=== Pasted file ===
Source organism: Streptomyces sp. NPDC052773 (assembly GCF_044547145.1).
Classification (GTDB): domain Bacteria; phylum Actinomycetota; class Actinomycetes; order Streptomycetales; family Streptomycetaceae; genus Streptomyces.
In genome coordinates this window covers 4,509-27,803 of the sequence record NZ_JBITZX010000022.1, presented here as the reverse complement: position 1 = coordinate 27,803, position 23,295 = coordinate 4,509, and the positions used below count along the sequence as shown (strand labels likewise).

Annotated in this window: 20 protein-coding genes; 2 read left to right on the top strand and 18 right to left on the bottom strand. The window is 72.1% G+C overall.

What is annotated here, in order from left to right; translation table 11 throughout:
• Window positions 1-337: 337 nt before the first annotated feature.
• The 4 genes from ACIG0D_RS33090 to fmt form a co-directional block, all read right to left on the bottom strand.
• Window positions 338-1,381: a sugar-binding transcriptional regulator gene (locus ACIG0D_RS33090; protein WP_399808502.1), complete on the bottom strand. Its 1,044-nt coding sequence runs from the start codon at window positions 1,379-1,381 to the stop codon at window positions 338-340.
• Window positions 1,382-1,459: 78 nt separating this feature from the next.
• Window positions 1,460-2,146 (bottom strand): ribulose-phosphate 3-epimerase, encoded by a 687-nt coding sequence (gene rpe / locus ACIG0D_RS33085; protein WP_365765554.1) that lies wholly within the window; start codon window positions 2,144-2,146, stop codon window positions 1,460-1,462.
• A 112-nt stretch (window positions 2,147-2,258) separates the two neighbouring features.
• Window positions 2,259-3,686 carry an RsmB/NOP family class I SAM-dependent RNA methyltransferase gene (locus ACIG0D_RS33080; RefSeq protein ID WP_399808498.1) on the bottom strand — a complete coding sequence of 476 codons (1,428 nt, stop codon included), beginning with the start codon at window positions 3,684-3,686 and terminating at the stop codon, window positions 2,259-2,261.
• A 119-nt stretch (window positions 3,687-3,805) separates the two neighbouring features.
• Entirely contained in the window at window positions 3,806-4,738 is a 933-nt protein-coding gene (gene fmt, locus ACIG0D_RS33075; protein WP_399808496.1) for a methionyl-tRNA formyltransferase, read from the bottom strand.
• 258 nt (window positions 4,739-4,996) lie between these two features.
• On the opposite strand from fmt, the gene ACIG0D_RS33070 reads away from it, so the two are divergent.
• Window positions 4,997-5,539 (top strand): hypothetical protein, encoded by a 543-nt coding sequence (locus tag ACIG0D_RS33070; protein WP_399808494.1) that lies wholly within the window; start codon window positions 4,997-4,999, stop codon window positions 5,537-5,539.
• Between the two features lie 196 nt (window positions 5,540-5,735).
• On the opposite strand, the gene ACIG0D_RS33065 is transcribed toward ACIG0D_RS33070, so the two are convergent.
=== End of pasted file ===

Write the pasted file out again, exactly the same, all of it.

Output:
Source organism: Streptomyces sp. NPDC052773 (assembly GCF_044547145.1).
Classification (GTDB): domain Bacteria; phylum Actinomycetota; class Actinomycetes; order Streptomycetales; family Streptomycetaceae; genus Streptomyces.
In genome coordinates this window covers 4,509-27,803 of the sequence record NZ_JBITZX010000022.1, presented here as the reverse complement: position 1 = coordinate 27,803, position 23,295 = coordinate 4,509, and the positions used below count along the sequence as shown (strand labels likewise).

Annotated in this window: 20 protein-coding genes; 2 read left to right on the top strand and 18 right to left on the bottom strand. The window is 72.1% G+C overall.

What is annotated here, in order from left to right; translation table 11 throughout:
• Window positions 1-337: 337 nt before the first annotated feature.
• The 4 genes from ACIG0D_RS33090 to fmt form a co-directional block, all read right to left on the bottom strand.
• Window positions 338-1,381: a sugar-binding transcriptional regulator gene (locus ACIG0D_RS33090; protein WP_399808502.1), complete on the bottom strand. Its 1,044-nt coding sequence runs from the start codon at window positions 1,379-1,381 to the stop codon at window positions 338-340.
• Window positions 1,382-1,459: 78 nt separating this feature from the next.
• Window positions 1,460-2,146 (bottom strand): ribulose-phosphate 3-epimerase, encoded by a 687-nt coding sequence (gene rpe / locus ACIG0D_RS33085; protein WP_365765554.1) that lies wholly within the window; start codon window positions 2,144-2,146, stop codon window positions 1,460-1,462.
• A 112-nt stretch (window positions 2,147-2,258) separates the two neighbouring features.
• Window positions 2,259-3,686 carry an RsmB/NOP family class I SAM-dependent RNA methyltransferase gene (locus ACIG0D_RS33080; RefSeq protein ID WP_399808498.1) on the bottom strand — a complete coding sequence of 476 codons (1,428 nt, stop codon included), beginning with the start codon at window positions 3,684-3,686 and terminating at the stop codon, window positions 2,259-2,261.
• A 119-nt stretch (window positions 3,687-3,805) separates the two neighbouring features.
• Entirely contained in the window at window positions 3,806-4,738 is a 933-nt protein-coding gene (gene fmt, locus ACIG0D_RS33075; protein WP_399808496.1) for a methionyl-tRNA formyltransferase, read from the bottom strand.
• 258 nt (window positions 4,739-4,996) lie between these two features.
• On the opposite strand from fmt, the gene ACIG0D_RS33070 reads away from it, so the two are divergent.
• Window positions 4,997-5,539 (top strand): hypothetical protein, encoded by a 543-nt coding sequence (locus tag ACIG0D_RS33070; protein WP_399808494.1) that lies wholly within the window; start codon window positions 4,997-4,999, stop codon window positions 5,537-5,539.
• Between the two features lie 196 nt (window positions 5,540-5,735).
• On the opposite strand, the gene ACIG0D_RS33065 is transcribed toward ACIG0D_RS33070, so the two are convergent.